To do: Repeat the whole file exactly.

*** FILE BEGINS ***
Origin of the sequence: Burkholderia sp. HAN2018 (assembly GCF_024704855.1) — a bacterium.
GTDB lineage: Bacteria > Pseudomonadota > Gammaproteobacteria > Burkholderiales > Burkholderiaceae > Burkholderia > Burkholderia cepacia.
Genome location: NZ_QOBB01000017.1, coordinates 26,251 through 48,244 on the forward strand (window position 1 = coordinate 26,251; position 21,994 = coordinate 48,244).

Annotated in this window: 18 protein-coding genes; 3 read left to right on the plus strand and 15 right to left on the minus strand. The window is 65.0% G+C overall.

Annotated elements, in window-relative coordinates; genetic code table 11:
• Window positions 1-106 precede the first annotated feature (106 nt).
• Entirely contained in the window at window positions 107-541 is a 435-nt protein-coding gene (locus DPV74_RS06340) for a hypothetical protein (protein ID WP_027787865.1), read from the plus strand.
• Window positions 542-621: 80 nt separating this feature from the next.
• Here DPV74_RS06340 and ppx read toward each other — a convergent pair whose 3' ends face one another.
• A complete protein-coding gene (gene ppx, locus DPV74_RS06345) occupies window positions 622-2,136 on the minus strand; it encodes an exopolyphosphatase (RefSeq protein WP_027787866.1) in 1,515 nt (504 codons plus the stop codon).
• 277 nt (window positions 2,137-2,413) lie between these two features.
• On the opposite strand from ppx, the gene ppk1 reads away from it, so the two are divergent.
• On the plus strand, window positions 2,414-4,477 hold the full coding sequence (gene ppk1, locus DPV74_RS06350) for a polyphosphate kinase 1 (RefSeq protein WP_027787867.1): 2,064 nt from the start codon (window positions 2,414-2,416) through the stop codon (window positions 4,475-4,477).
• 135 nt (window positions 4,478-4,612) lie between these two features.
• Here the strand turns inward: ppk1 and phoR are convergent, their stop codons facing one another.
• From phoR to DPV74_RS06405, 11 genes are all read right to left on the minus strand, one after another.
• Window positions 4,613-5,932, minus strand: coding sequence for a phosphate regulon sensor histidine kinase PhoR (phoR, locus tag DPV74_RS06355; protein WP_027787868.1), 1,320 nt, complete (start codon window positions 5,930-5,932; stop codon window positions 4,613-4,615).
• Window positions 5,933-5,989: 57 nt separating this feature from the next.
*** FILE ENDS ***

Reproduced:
Origin of the sequence: Burkholderia sp. HAN2018 (assembly GCF_024704855.1) — a bacterium.
GTDB lineage: Bacteria > Pseudomonadota > Gammaproteobacteria > Burkholderiales > Burkholderiaceae > Burkholderia > Burkholderia cepacia.
Genome location: NZ_QOBB01000017.1, coordinates 26,251 through 48,244 on the forward strand (window position 1 = coordinate 26,251; position 21,994 = coordinate 48,244).

Annotated in this window: 18 protein-coding genes; 3 read left to right on the plus strand and 15 right to left on the minus strand. The window is 65.0% G+C overall.

Annotated elements, in window-relative coordinates; genetic code table 11:
• Window positions 1-106 precede the first annotated feature (106 nt).
• Entirely contained in the window at window positions 107-541 is a 435-nt protein-coding gene (locus DPV74_RS06340) for a hypothetical protein (protein ID WP_027787865.1), read from the plus strand.
• Window positions 542-621: 80 nt separating this feature from the next.
• Here DPV74_RS06340 and ppx read toward each other — a convergent pair whose 3' ends face one another.
• A complete protein-coding gene (gene ppx, locus DPV74_RS06345) occupies window positions 622-2,136 on the minus strand; it encodes an exopolyphosphatase (RefSeq protein WP_027787866.1) in 1,515 nt (504 codons plus the stop codon).
• 277 nt (window positions 2,137-2,413) lie between these two features.
• On the opposite strand from ppx, the gene ppk1 reads away from it, so the two are divergent.
• On the plus strand, window positions 2,414-4,477 hold the full coding sequence (gene ppk1, locus DPV74_RS06350) for a polyphosphate kinase 1 (RefSeq protein WP_027787867.1): 2,064 nt from the start codon (window positions 2,414-2,416) through the stop codon (window positions 4,475-4,477).
• 135 nt (window positions 4,478-4,612) lie between these two features.
• Here the strand turns inward: ppk1 and phoR are convergent, their stop codons facing one another.
• From phoR to DPV74_RS06405, 11 genes are all read right to left on the minus strand, one after another.
• Window positions 4,613-5,932, minus strand: coding sequence for a phosphate regulon sensor histidine kinase PhoR (phoR, locus tag DPV74_RS06355; protein WP_027787868.1), 1,320 nt, complete (start codon window positions 5,930-5,932; stop codon window positions 4,613-4,615).
• Window positions 5,933-5,989: 57 nt separating this feature from the next.